Pain of defeat serves Dewsbury well to prevent any repeat performance

PICTURE FROM THE PAST: Yorkshire Cup veterans from 1983

RARE are the days when a player gets to tackle someone who played the game five decades before he did, but John Bates did just that on the eve of the 1983 Yorkshire Cup final.

Bates, the former Dewsbury second row, was one of four county cup final veterans to stop Tommy Pickup in a 'belt and braces' tackle, as our archive picture this week shows.

Pickup played for Wakefield Trinity in the Yorkshire Cup finals of 1924 and 1926 and he and Bates, along with Alan Marchant (Halifax), Trevor Foster (Bradford) and Geoff Gunney (Hunslet) were assembled on the eve of the 1983 final between Hull and Castleford for a promotional photograph at Elland Road.

"I don't remember too much about the picture, if I'm honest, but I seem to recall that the Rugby League got together players from 25 Yorkshire Cup finals and we were introduced to the crowd before the match," said Bates, a member of the only Dewsbury team to contest a Yorkshire Cup final in the post-War era.

The year was 1972 and Dewsbury, to all intents and purposes, were playing in the Yorkshire Cup as a Lancashire team – the Crown Flatt club were grouped with sides from west of the Pennines in the Championship and their only White Rose opponents in the league were Huddersfield, Hull and York.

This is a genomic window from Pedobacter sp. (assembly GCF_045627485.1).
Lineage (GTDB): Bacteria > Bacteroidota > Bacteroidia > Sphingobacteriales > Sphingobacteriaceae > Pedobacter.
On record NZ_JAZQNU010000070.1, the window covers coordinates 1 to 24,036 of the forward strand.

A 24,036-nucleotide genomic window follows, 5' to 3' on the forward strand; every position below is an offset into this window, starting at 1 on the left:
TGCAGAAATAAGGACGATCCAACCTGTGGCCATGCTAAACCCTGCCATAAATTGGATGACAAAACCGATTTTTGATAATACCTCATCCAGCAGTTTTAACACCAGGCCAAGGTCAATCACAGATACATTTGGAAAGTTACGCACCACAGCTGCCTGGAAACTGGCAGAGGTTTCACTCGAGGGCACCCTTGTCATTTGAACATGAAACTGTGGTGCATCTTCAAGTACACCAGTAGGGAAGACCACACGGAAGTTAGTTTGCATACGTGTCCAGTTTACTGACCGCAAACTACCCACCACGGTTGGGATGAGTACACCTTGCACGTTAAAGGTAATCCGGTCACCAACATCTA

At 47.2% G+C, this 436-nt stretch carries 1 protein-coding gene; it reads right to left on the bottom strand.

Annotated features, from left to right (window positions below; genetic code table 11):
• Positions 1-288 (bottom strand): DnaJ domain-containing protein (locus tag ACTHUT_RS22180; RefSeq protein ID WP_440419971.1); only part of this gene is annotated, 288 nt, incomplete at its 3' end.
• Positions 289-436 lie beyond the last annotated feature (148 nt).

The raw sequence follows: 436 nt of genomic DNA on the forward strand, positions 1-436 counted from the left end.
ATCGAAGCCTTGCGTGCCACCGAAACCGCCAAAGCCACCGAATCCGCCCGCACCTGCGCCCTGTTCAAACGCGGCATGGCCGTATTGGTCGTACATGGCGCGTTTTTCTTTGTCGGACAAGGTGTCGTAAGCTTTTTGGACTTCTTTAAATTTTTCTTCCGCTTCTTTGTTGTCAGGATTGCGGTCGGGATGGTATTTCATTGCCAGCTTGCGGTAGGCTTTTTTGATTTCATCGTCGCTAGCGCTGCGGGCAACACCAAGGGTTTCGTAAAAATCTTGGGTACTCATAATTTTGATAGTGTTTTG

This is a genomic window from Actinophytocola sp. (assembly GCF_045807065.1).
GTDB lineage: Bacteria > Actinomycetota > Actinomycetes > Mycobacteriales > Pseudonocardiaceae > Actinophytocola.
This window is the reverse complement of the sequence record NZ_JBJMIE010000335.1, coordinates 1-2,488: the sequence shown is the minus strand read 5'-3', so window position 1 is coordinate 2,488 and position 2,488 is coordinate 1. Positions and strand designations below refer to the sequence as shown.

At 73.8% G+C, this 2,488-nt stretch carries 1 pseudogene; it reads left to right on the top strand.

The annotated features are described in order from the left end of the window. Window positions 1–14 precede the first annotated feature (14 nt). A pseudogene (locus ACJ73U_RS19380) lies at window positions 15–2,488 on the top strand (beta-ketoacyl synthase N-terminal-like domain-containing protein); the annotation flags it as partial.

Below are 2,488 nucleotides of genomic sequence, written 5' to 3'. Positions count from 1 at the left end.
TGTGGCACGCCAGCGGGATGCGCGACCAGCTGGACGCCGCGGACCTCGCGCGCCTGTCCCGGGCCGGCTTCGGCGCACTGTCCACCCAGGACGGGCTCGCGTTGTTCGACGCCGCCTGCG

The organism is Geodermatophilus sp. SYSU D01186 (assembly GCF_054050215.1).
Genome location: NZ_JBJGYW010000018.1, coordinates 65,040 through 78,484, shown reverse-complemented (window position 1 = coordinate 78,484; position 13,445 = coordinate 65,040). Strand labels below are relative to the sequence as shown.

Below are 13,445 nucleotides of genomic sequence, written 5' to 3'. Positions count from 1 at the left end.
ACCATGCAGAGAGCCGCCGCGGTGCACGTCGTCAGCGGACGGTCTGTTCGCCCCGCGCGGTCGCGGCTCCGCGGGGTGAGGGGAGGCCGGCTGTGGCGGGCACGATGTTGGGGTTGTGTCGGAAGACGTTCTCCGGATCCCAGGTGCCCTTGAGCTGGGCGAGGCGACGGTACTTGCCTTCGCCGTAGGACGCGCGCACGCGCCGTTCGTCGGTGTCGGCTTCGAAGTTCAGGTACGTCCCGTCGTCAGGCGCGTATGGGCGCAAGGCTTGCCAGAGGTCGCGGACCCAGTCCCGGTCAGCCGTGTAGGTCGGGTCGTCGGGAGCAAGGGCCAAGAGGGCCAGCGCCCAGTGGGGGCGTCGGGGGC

"We played really well to reach the final, but Leeds were far too good for us, they really hammered us that day," said Bates. "They had internationals from one to 15 and they gave us a real lesson."

Unfortunately for Leeds, it was a lesson their opponents heeded and seven months after falling to a then county cup record defeat by 36-9, Dewsbury exacted sweet revenge in the Championship final, again at Odsal.

"By the time we got to the Championship final we were playing really well and a lot of that was down to our coach Tommy Smales," said Bates. "He was always working out smart moves and we were a unit."

Despite having finished eighth in the Championship, a Dewsbury side featuring the likes of Mick Stephenson, Nigel Stephenson, Allan Agar, Jeff Grayshon, John Bates and his brother Alan went on to beat the defending champions 22-13.

Leeds were not helped by captain Alan Hardisty's first career dismissal for a high tackle on John Bates.

"I know no one will ever know, but I'm certain in my own mind that we'd still have won even if Alan hadn't been sent off," said Bates, who still works as a director for Wilby's, the Heckmondwike-based building supplies and haulage firm he joined the year after Dewsbury's Championship win.

"The experience of losing that Yorkshire Cup final did us good. We knew how painful it was to get beat in a final and we didn't want that feeling again."